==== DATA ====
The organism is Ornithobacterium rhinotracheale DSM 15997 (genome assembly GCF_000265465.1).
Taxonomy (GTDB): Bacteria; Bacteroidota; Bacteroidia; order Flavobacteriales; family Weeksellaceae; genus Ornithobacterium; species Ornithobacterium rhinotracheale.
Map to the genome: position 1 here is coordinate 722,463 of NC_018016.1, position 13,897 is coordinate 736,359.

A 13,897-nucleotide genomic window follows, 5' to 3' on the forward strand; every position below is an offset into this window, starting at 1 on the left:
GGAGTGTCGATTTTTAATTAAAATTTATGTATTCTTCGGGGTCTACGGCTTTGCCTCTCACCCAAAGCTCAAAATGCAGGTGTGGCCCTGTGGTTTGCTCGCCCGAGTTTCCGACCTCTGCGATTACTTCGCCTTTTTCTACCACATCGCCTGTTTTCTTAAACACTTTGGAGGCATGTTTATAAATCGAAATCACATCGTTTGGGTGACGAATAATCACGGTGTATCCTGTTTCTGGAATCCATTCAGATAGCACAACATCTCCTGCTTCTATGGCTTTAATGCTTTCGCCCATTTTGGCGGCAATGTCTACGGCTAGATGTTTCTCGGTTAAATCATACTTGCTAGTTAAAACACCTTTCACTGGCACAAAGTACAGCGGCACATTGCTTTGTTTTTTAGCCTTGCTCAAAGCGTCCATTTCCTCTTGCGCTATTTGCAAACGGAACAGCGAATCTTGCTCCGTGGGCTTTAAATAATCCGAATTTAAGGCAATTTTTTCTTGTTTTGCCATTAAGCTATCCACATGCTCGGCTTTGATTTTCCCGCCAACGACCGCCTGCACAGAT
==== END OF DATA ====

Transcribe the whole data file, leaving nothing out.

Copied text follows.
The organism is Ornithobacterium rhinotracheale DSM 15997 (genome assembly GCF_000265465.1).
Taxonomy (GTDB): Bacteria; Bacteroidota; Bacteroidia; order Flavobacteriales; family Weeksellaceae; genus Ornithobacterium; species Ornithobacterium rhinotracheale.
Map to the genome: position 1 here is coordinate 722,463 of NC_018016.1, position 13,897 is coordinate 736,359.

A 13,897-nucleotide genomic window follows, 5' to 3' on the forward strand; every position below is an offset into this window, starting at 1 on the left:
GGAGTGTCGATTTTTAATTAAAATTTATGTATTCTTCGGGGTCTACGGCTTTGCCTCTCACCCAAAGCTCAAAATGCAGGTGTGGCCCTGTGGTTTGCTCGCCCGAGTTTCCGACCTCTGCGATTACTTCGCCTTTTTCTACCACATCGCCTGTTTTCTTAAACACTTTGGAGGCATGTTTATAAATCGAAATCACATCGTTTGGGTGACGAATAATCACGGTGTATCCTGTTTCTGGAATCCATTCAGATAGCACAACATCTCCTGCTTCTATGGCTTTAATGCTTTCGCCCATTTTGGCGGCAATGTCTACGGCTAGATGTTTCTCGGTTAAATCATACTTGCTAGTTAAAACACCTTTCACTGGCACAAAGTACAGCGGCACATTGCTTTGTTTTTTAGCCTTGCTCAAAGCGTCCATTTCCTCTTGCGCTATTTGCAAACGGAACAGCGAATCTTGCTCCGTGGGCTTTAAATAATCCGAATTTAAGGCAATTTTTTCTTGTTTTGCCATTAAGCTATCCACATGCTCGGCTTTGATTTTCCCGCCAACGACCGCCTGCACAGAT